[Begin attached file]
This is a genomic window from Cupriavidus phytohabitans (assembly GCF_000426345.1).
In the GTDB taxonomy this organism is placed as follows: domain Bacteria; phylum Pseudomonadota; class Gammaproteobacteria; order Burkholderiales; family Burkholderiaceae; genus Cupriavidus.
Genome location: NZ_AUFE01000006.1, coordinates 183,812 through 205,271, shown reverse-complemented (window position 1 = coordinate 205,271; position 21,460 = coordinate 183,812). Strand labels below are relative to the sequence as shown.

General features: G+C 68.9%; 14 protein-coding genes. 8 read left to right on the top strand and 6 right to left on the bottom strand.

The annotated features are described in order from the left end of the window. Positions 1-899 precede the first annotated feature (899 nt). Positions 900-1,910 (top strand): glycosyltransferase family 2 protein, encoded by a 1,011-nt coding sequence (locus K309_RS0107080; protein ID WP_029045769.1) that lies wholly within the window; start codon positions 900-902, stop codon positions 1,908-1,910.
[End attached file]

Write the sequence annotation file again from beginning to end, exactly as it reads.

This is a genomic window from Cupriavidus phytohabitans (assembly GCF_000426345.1).
In the GTDB taxonomy this organism is placed as follows: domain Bacteria; phylum Pseudomonadota; class Gammaproteobacteria; order Burkholderiales; family Burkholderiaceae; genus Cupriavidus.
Genome location: NZ_AUFE01000006.1, coordinates 183,812 through 205,271, shown reverse-complemented (window position 1 = coordinate 205,271; position 21,460 = coordinate 183,812). Strand labels below are relative to the sequence as shown.

General features: G+C 68.9%; 14 protein-coding genes. 8 read left to right on the top strand and 6 right to left on the bottom strand.

The annotated features are described in order from the left end of the window. Positions 1-899 precede the first annotated feature (899 nt). Positions 900-1,910 (top strand): glycosyltransferase family 2 protein, encoded by a 1,011-nt coding sequence (locus K309_RS0107080; protein ID WP_029045769.1) that lies wholly within the window; start codon positions 900-902, stop codon positions 1,908-1,910.